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PublisherThe University of Arizona.
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AbstractThere are two topics in this dissertation: one is to develop new phase reduction algorithms for test interferograms especially of large optics and the other one is to find more accurate analytical expression of surface deflection due to gravity when the mirror is supported in the axial direction. Two new algorithms for generating phase maps from interferograms are developed. Both methods are sensitive to small-scale as well as large-scale surface errors. The first method is designed to generate phase from an interferogram that is sampled and digitized only along fringe centers, as in the case of manual digitization. A new interpolation algorithm uses the digitized data more efficiently than the fitting of Zernike polynomials, so the new method can detect small-scale surface error better than Zernike polynomial fitting. The second algorithm developed here is an automatic phase reduction process which works on test interferograms recorded by CCD camera and transferred digitally to a personal computer through a frame grabber. The interferogram results from interference of the test wavefront with a tilted reference wave-front. Phase is generated by assuming it to be proportional to the intensity of the interferogram, apart from changes of sign and offset occurring every half fringe so as to make the phase increase monotoically. The error of the new algorithm is less than 1/20 waves in the wavefront, which can be reduced further by averaging several phase maps which are generated by interferograms with random phase shifts. The new algorithm is quick and involves no smoothing, so it can detect surface errors on large mirrors on a scale of several centimeters. A new model is developed to calculate analytically the surface deflection of a mirror supported axially on multiple points. It is based on thin plate theory, but considerations of thickness variation of a curved mirror, lightweight honeycomb structure and shear are included. These additions improve the accuracy of the calculated surface deflection, giving results close to those obtained from the accurate but computer intensive finite element model.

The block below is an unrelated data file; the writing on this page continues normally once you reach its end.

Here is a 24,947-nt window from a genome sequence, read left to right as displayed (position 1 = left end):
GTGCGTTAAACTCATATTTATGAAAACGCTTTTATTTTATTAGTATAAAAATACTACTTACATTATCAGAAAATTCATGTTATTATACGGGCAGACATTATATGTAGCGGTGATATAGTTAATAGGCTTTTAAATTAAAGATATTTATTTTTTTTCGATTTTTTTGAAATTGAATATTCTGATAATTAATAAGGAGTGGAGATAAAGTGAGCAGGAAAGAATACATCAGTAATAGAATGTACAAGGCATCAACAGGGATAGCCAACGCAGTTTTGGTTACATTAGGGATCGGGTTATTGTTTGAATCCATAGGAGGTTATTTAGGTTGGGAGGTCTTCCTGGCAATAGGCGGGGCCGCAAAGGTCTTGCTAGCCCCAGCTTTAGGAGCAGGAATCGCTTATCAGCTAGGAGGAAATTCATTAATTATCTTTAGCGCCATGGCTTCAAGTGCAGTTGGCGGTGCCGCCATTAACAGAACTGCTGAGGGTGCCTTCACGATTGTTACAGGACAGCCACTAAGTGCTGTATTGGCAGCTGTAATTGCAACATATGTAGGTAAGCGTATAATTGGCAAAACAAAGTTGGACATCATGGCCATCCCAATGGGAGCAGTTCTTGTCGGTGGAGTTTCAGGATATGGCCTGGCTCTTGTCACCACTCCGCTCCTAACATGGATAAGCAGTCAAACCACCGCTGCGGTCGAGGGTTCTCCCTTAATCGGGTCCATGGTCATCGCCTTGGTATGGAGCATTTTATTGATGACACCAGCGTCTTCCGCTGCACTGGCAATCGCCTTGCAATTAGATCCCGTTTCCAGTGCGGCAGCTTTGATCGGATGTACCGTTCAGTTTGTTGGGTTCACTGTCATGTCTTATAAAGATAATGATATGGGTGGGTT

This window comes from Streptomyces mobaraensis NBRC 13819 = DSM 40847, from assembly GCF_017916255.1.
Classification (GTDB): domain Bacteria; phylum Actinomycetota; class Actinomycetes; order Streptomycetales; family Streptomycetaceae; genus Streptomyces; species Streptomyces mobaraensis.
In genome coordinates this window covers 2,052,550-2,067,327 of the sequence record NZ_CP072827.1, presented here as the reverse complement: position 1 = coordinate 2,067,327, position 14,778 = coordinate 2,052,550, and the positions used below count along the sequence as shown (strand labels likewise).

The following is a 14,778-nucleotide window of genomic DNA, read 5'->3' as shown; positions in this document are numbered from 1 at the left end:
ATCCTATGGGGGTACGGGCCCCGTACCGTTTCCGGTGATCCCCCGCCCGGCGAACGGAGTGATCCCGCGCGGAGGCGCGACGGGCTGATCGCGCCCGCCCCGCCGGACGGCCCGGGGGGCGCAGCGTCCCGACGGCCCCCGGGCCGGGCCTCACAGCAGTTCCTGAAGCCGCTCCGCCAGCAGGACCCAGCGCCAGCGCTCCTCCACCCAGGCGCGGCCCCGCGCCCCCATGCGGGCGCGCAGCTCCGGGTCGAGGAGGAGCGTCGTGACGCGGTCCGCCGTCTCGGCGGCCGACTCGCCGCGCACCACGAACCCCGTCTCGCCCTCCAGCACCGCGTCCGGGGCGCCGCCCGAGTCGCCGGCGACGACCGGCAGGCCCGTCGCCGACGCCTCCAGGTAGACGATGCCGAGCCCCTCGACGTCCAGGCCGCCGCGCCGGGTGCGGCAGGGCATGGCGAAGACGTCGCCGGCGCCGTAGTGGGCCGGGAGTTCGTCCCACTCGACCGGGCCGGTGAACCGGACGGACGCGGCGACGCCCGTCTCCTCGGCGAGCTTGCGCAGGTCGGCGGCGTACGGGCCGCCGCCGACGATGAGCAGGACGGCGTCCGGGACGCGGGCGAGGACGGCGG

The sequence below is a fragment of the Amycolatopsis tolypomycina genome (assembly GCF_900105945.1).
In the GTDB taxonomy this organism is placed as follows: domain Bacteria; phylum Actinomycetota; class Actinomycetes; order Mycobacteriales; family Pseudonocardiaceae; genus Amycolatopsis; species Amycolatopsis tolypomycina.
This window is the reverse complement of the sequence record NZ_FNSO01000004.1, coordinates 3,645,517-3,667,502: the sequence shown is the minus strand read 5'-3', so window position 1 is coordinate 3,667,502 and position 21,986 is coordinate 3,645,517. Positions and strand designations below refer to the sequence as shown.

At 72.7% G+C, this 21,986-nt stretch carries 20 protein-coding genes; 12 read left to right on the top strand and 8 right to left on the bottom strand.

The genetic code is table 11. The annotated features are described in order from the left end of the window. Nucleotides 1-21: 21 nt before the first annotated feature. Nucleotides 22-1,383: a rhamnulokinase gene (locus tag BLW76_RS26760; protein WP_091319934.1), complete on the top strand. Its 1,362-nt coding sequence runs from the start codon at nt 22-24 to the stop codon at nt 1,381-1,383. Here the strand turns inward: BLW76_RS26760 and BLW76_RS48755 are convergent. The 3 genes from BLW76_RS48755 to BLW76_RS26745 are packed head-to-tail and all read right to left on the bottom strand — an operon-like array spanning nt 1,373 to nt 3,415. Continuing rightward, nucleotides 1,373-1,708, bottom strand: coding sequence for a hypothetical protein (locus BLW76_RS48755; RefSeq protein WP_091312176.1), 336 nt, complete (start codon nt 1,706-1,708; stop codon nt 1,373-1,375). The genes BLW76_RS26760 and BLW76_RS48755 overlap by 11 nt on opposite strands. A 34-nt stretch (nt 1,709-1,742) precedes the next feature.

Degree ProgramOptical Sciences